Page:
But doctors still don’t over-treat themselves. They see the consequences of this constantly. Almost anyone can find a way to die in peace at home, and pain can be managed better than ever. Hospice care, which focuses on providing terminally ill patients with comfort and dignity rather than on futile cures, provides most people with much better final days. Amazingly, studies have found that people placed in hospice care often live longer than people with the same disease who are seeking active cures. I was struck to hear on the radio recently that the famous reporter Tom Wicker had “died peacefully at home, surrounded by his family.” Such stories are, thankfully, increasingly common.
To administer medical care that makes people suffer is anguishing.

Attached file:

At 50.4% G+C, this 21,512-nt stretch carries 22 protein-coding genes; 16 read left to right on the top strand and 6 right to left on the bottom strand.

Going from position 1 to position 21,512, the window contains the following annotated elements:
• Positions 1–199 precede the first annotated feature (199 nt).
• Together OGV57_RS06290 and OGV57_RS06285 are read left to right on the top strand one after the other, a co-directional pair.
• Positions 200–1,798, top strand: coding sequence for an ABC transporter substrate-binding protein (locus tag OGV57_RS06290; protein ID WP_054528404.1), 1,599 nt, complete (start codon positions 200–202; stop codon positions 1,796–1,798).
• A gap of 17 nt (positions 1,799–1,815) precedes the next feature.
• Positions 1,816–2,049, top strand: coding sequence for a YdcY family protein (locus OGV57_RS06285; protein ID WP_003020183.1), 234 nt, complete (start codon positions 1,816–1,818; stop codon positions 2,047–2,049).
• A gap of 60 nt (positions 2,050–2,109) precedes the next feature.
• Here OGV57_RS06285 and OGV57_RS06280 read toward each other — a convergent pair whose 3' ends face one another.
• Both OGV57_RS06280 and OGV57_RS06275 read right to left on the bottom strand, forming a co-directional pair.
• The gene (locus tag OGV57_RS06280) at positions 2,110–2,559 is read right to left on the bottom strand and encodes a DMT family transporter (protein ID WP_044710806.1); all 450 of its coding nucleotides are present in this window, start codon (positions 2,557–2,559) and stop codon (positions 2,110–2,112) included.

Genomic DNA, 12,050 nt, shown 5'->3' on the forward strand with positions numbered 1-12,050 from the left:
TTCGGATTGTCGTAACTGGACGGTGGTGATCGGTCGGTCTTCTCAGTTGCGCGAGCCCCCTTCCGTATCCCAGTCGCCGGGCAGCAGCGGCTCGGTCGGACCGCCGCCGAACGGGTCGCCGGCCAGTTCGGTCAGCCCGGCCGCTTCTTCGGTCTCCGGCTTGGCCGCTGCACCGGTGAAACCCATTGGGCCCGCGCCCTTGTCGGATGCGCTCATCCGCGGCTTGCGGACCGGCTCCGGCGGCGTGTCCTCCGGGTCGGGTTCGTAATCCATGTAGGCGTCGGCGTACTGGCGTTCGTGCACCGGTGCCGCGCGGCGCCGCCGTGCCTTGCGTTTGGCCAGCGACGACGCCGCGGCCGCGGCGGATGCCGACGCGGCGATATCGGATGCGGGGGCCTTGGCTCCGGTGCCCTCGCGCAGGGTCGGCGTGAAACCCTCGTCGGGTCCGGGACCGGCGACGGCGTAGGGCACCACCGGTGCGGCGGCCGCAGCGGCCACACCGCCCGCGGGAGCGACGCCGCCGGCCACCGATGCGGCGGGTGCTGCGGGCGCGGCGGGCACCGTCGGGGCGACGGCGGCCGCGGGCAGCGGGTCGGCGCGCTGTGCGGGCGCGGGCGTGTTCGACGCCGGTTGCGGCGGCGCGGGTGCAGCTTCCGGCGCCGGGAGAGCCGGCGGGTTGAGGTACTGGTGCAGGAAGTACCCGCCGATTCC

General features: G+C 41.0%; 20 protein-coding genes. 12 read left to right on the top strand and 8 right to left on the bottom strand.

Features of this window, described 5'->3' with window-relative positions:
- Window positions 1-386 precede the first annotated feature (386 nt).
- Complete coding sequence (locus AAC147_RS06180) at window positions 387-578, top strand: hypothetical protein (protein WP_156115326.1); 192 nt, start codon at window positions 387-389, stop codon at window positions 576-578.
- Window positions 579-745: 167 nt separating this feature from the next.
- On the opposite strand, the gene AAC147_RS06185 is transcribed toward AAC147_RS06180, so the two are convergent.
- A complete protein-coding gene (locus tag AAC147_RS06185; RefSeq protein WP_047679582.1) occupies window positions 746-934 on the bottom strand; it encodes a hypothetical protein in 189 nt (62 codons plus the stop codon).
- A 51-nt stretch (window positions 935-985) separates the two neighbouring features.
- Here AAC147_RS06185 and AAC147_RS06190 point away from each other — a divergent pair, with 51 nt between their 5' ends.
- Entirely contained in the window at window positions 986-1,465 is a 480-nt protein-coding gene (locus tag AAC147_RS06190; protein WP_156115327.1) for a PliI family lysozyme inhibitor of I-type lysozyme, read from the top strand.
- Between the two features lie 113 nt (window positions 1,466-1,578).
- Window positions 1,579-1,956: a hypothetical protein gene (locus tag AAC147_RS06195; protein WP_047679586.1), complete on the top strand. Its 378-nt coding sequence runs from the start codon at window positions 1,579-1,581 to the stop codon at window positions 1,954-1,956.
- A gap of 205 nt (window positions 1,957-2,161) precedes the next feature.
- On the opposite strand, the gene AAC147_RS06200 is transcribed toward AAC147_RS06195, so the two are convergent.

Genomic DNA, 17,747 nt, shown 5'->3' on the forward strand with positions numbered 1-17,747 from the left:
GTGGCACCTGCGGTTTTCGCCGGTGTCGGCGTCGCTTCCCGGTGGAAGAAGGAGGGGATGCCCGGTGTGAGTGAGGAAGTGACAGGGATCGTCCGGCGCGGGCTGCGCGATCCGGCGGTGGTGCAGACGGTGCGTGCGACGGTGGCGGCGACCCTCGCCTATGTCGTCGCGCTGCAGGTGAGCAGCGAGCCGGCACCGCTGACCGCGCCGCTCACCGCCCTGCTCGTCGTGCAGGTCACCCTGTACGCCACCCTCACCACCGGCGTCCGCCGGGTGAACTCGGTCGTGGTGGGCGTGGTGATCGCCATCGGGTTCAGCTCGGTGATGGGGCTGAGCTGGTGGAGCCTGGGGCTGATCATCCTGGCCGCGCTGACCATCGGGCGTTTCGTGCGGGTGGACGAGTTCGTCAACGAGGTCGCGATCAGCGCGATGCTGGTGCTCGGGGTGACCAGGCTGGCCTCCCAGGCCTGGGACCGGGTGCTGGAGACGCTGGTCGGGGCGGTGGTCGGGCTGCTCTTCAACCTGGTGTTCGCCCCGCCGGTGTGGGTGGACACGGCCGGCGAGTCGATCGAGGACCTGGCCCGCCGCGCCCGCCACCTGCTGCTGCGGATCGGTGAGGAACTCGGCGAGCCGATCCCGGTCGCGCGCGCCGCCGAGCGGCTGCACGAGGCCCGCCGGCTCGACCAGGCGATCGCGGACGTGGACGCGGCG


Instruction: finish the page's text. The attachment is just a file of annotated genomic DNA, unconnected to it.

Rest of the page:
Physicians are trained to gather information without revealing any of
their own feelings, but in private, among fellow doctors, they’ll vent.
“How can anyone do that to their family members?” they’ll ask. I suspect
it’s one reason physicians have higher rates of alcohol abuse and
depression than professionals in most other fields. I know it’s one
reason I stopped participating in hospital care for the last 10 years of
Ken Murray, MD, is Clinical Assistant Professor of Family Medicine at USC. This post was originally published at Zócalo Public Square, a non-profit ideas exchange that blends live events and humanities journalism.